Carefully Craft Policy to Avoid Paid-Leave ‘Stacking’ — Business Management Daily: Free Reports on Human Resources, Employment Law, Office Management, Office Communication, Office Technology and Small Business Tax Business Management Daily
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Carefully Craft Policy to Avoid Paid-Leave ‘Stacking’

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in FMLA Guidelines,Human Resources

Q. A pregnant employee eligible for FMLA wants to take the 12 weeks of leave. Our leave policy says an employee on FMLA must first use his or her sick, vacation and personal leave, in that order, before the leave is unpaid. In this case, the employee has enough sick leave for the 12 weeks. But should she be allowed to use sick leave for the entire 12 weeks? Is this in our best interest? —M.P., Texas

A. Under the FMLA, an employee's right to 12 weeks of leave for birth is set in stone. That leave generally must be taken within 12 months after the birth. You can insist that employees first use their paid leave and count that toward their total FMLA time. So, in this case, the employee's 12 weeks of sick time could run concurrently with her FMLA time. (Such a policy prevents employees from “stacking” paid leave on top of unpaid FMLA leave, which gets them back to work faster.)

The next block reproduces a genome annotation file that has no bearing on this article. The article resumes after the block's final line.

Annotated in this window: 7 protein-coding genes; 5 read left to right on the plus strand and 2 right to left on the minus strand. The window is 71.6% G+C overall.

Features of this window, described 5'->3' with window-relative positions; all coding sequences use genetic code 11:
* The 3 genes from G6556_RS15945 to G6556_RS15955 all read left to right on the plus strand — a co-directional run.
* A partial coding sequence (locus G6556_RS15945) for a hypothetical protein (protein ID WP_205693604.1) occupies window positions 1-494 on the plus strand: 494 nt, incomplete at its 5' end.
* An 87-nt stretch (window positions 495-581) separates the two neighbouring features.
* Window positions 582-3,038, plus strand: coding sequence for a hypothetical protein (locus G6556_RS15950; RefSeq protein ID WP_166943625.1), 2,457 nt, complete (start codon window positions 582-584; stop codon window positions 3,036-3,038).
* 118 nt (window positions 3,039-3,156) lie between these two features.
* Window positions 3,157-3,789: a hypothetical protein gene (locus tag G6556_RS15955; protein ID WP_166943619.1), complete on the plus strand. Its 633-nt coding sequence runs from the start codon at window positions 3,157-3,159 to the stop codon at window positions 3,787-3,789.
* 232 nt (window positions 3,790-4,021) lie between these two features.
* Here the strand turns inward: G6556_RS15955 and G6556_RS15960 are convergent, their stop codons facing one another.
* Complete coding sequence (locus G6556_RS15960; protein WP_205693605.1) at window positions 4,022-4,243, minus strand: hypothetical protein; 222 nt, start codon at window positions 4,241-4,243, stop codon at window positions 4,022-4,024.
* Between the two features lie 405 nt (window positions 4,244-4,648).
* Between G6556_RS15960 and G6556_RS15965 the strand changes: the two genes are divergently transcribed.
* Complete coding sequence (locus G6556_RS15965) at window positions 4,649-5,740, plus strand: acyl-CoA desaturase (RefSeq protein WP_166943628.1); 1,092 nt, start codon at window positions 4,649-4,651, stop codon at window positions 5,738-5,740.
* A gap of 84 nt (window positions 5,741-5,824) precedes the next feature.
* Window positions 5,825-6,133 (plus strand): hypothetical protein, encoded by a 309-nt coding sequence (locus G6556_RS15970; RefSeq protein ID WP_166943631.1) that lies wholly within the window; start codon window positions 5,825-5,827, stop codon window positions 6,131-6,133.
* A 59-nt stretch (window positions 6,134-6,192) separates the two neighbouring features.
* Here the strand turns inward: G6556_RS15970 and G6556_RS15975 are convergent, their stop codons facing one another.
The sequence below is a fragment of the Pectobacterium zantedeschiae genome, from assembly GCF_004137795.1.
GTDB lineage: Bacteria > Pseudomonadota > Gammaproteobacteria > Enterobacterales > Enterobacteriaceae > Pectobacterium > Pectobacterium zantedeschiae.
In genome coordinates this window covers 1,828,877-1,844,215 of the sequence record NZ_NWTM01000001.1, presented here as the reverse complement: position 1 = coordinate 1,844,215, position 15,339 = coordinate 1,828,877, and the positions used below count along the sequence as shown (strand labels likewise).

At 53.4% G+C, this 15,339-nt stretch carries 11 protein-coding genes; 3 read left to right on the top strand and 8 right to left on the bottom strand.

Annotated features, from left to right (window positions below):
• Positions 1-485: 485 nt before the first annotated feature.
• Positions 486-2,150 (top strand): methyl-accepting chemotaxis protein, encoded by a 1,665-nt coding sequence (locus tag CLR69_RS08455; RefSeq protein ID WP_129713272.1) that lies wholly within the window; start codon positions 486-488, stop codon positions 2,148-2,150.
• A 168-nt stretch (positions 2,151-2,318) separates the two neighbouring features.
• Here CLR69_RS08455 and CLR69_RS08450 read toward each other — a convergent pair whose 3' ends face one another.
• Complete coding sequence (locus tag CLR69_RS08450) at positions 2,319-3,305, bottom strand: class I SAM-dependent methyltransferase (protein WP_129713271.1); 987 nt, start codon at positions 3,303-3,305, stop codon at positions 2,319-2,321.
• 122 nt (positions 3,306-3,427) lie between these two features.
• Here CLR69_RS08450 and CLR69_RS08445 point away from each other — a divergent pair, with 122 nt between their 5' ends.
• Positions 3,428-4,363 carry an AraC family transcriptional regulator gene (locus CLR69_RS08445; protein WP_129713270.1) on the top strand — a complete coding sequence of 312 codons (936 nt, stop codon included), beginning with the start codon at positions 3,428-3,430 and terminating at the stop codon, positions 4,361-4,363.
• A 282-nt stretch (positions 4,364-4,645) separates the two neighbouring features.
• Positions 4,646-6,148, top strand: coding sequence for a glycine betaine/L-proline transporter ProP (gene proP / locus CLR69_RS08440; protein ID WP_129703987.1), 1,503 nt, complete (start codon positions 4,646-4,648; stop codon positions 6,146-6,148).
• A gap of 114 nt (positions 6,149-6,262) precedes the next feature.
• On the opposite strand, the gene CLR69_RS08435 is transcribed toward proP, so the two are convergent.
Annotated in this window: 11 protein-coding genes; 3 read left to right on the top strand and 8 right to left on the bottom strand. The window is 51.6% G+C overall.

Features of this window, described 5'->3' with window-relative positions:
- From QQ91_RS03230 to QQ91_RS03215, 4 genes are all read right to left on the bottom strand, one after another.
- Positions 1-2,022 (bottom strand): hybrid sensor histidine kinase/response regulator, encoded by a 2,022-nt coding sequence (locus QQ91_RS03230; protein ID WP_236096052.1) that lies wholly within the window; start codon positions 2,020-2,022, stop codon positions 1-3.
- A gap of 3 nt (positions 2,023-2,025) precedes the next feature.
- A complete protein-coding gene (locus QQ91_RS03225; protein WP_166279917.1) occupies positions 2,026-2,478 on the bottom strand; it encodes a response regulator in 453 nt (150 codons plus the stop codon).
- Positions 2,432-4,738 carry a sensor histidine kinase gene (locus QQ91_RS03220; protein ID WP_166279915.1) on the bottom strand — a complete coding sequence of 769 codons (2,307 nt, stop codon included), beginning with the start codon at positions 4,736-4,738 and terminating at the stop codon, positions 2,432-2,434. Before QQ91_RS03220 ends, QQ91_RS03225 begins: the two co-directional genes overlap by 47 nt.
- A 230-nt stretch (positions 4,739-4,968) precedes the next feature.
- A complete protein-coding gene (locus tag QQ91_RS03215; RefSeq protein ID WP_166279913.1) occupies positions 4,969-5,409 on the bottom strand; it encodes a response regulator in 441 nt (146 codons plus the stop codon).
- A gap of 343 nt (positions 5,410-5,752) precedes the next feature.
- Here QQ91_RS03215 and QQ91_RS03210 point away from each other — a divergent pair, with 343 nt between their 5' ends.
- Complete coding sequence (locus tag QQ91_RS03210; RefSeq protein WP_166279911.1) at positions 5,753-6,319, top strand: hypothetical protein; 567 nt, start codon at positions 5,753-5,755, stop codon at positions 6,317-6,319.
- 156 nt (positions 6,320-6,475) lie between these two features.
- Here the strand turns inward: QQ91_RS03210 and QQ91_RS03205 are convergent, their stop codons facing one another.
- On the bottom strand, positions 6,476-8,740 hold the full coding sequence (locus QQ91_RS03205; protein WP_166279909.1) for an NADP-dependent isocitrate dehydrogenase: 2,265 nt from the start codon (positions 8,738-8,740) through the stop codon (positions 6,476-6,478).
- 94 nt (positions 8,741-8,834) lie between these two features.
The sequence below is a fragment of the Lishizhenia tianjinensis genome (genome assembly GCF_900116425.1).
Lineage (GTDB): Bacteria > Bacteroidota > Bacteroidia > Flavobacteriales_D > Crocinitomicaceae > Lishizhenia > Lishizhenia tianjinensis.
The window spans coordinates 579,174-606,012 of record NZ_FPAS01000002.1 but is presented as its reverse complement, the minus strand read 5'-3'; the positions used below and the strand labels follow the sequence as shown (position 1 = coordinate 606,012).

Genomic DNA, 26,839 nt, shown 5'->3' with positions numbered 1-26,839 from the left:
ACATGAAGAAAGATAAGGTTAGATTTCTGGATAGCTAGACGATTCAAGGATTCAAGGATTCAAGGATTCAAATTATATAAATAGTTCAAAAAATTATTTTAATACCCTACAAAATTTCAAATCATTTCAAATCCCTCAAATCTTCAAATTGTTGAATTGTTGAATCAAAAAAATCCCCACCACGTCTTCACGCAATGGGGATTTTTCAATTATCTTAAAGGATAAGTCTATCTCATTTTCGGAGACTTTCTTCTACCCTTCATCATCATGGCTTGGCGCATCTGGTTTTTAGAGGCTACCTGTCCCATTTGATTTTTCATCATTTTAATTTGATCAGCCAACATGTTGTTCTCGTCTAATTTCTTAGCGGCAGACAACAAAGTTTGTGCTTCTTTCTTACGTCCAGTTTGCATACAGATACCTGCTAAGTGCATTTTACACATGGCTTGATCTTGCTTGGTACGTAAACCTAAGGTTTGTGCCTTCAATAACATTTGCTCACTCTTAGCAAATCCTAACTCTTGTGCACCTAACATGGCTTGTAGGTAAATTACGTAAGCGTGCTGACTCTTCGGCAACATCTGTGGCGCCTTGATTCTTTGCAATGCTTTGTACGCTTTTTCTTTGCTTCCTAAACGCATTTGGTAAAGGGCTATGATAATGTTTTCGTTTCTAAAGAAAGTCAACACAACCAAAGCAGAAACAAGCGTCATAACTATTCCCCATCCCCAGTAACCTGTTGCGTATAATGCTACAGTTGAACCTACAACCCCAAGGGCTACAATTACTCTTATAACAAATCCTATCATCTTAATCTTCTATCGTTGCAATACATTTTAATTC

The FMLA isn't the real source of your problem. Your problem is an unusually generous sick leave policy. Most employers (especially in the private sector) don't have sick leave policies that let employees accrue 12 weeks of paid leave. Consider amending your sick leave policy so that you either limit the amount of sick leave that employees may accrue or offer a cash payout for unused sick leave at year-end.

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